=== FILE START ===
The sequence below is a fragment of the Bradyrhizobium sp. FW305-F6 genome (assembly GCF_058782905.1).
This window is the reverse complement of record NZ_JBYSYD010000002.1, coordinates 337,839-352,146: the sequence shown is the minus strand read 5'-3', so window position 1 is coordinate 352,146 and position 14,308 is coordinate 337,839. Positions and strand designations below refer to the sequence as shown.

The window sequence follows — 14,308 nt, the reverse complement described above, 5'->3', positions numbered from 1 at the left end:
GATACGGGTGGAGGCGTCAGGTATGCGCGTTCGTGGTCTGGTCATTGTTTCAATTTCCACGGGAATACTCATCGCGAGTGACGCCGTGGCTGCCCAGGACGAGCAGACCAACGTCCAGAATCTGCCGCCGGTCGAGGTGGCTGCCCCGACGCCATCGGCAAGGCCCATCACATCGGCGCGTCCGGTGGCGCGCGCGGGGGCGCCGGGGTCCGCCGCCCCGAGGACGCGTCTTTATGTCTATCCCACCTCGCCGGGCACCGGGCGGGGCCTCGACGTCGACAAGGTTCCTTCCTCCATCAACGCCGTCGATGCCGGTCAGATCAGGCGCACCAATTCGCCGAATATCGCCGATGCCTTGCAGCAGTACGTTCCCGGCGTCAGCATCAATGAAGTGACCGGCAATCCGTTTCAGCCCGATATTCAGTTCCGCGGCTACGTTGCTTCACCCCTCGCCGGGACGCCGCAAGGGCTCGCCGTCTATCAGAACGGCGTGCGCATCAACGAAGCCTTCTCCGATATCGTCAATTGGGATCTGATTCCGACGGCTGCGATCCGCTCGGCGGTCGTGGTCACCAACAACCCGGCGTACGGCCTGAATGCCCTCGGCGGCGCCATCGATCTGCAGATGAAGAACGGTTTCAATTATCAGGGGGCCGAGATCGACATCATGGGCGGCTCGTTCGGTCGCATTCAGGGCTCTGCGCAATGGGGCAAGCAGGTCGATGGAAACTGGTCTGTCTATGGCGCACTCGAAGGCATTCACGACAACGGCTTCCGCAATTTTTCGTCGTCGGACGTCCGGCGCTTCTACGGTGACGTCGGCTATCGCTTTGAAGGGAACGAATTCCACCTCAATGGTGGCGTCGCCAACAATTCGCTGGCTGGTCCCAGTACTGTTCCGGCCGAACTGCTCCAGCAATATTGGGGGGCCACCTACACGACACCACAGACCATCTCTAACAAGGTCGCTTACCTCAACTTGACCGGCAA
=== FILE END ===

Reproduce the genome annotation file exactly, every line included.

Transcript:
The sequence below is a fragment of the Bradyrhizobium sp. FW305-F6 genome (assembly GCF_058782905.1).
This window is the reverse complement of record NZ_JBYSYD010000002.1, coordinates 337,839-352,146: the sequence shown is the minus strand read 5'-3', so window position 1 is coordinate 352,146 and position 14,308 is coordinate 337,839. Positions and strand designations below refer to the sequence as shown.

The window sequence follows — 14,308 nt, the reverse complement described above, 5'->3', positions numbered from 1 at the left end:
GATACGGGTGGAGGCGTCAGGTATGCGCGTTCGTGGTCTGGTCATTGTTTCAATTTCCACGGGAATACTCATCGCGAGTGACGCCGTGGCTGCCCAGGACGAGCAGACCAACGTCCAGAATCTGCCGCCGGTCGAGGTGGCTGCCCCGACGCCATCGGCAAGGCCCATCACATCGGCGCGTCCGGTGGCGCGCGCGGGGGCGCCGGGGTCCGCCGCCCCGAGGACGCGTCTTTATGTCTATCCCACCTCGCCGGGCACCGGGCGGGGCCTCGACGTCGACAAGGTTCCTTCCTCCATCAACGCCGTCGATGCCGGTCAGATCAGGCGCACCAATTCGCCGAATATCGCCGATGCCTTGCAGCAGTACGTTCCCGGCGTCAGCATCAATGAAGTGACCGGCAATCCGTTTCAGCCCGATATTCAGTTCCGCGGCTACGTTGCTTCACCCCTCGCCGGGACGCCGCAAGGGCTCGCCGTCTATCAGAACGGCGTGCGCATCAACGAAGCCTTCTCCGATATCGTCAATTGGGATCTGATTCCGACGGCTGCGATCCGCTCGGCGGTCGTGGTCACCAACAACCCGGCGTACGGCCTGAATGCCCTCGGCGGCGCCATCGATCTGCAGATGAAGAACGGTTTCAATTATCAGGGGGCCGAGATCGACATCATGGGCGGCTCGTTCGGTCGCATTCAGGGCTCTGCGCAATGGGGCAAGCAGGTCGATGGAAACTGGTCTGTCTATGGCGCACTCGAAGGCATTCACGACAACGGCTTCCGCAATTTTTCGTCGTCGGACGTCCGGCGCTTCTACGGTGACGTCGGCTATCGCTTTGAAGGGAACGAATTCCACCTCAATGGTGGCGTCGCCAACAATTCGCTGGCTGGTCCCAGTACTGTTCCGGCCGAACTGCTCCAGCAATATTGGGGGGCCACCTACACGACACCACAGACCATCTCTAACAAGGTCGCTTACCTCAACTTGACCGGCAA